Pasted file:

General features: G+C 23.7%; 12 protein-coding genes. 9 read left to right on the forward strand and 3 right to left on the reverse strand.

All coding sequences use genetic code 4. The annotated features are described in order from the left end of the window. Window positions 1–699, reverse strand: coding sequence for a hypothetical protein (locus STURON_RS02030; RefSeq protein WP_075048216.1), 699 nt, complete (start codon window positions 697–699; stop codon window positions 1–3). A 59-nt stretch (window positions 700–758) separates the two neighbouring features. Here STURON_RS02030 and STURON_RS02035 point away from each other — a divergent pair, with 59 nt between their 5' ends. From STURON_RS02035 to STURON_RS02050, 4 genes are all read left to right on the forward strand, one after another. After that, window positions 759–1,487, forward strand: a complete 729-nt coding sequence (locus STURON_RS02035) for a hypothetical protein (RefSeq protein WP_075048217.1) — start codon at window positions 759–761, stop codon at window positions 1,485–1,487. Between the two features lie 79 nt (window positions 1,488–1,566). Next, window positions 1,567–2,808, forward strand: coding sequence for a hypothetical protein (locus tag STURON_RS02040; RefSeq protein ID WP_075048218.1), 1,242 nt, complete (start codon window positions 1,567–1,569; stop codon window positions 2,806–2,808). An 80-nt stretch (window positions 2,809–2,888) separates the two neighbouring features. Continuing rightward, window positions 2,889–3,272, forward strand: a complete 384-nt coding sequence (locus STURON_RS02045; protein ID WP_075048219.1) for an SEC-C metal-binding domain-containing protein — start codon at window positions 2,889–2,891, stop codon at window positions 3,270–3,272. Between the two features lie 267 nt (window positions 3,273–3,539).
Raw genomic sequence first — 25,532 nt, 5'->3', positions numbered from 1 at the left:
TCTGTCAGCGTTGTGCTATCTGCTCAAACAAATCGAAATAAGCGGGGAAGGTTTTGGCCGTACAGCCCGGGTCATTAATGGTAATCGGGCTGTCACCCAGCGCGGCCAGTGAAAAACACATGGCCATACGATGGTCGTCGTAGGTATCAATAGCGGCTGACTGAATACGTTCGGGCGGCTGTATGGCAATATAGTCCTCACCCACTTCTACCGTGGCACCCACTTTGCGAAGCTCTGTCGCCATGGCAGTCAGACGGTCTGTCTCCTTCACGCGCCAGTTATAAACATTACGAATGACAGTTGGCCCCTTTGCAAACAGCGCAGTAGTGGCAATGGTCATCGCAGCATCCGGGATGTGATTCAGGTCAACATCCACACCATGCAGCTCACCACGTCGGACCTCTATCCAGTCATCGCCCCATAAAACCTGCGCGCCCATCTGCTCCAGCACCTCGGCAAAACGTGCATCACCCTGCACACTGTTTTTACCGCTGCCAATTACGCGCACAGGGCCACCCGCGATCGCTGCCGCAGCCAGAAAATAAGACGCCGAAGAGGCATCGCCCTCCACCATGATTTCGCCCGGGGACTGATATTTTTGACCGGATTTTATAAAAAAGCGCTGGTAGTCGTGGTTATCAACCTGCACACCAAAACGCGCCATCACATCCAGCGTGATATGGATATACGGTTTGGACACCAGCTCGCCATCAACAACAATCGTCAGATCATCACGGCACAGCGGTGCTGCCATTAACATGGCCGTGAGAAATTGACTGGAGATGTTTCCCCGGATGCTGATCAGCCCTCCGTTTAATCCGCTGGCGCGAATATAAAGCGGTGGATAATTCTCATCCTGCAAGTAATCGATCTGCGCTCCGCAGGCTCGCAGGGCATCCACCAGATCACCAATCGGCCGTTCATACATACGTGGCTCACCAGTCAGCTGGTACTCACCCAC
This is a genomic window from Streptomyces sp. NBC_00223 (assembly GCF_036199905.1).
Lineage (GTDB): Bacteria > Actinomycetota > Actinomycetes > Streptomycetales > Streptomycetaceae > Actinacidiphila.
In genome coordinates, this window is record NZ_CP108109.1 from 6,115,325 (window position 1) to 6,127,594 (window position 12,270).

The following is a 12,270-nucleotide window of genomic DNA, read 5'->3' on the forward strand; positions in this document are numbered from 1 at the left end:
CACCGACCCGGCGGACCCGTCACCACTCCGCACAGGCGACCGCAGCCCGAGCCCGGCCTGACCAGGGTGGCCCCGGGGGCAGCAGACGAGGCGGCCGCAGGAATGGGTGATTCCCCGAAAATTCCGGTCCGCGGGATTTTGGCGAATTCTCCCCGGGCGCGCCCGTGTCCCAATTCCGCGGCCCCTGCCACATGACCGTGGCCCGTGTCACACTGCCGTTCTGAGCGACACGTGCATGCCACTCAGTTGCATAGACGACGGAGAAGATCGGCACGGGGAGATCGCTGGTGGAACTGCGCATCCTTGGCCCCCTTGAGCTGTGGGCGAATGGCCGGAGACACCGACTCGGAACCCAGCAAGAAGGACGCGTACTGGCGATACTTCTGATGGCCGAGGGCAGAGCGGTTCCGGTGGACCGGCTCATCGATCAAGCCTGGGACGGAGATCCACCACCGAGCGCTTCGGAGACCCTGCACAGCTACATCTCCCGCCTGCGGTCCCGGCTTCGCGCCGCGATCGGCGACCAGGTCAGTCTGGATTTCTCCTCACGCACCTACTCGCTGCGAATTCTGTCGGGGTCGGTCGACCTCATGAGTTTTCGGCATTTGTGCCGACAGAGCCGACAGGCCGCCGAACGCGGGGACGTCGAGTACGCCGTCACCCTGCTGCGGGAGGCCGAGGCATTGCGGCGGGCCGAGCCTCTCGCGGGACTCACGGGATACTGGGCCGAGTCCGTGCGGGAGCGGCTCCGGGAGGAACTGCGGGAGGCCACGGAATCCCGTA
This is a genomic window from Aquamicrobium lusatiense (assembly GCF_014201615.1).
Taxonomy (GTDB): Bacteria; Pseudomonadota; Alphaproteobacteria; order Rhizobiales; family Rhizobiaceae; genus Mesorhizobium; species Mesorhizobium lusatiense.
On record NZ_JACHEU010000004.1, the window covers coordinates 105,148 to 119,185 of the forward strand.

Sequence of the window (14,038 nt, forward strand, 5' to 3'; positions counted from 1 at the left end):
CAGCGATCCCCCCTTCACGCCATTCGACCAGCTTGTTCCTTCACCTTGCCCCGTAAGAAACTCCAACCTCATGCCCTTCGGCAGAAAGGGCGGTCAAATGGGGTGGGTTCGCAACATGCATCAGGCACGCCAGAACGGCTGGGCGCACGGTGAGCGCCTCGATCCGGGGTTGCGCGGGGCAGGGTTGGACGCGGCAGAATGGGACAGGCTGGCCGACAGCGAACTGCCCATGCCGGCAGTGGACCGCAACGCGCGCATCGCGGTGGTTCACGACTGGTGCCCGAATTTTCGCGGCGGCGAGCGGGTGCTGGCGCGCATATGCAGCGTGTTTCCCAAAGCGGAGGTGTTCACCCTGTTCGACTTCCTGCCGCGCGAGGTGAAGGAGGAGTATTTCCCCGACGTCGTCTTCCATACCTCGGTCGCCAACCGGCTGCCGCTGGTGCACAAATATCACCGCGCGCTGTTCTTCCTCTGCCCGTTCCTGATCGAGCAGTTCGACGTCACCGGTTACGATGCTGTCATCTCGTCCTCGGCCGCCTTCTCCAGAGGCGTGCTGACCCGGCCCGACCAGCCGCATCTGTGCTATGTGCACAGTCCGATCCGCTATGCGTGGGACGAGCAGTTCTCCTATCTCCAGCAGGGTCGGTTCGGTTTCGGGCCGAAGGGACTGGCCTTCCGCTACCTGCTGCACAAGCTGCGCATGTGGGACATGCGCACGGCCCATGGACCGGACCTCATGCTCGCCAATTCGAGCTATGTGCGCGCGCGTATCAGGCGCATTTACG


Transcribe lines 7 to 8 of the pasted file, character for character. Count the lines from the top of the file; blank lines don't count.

In genome coordinates, this window is record NZ_CP108109.1 from 6,115,325 (window position 1) to 6,127,594 (window position 12,270).

The following is a 12,270-nucleotide window of genomic DNA, read 5'->3' on the forward strand; positions in this document are numbered from 1 at the left end: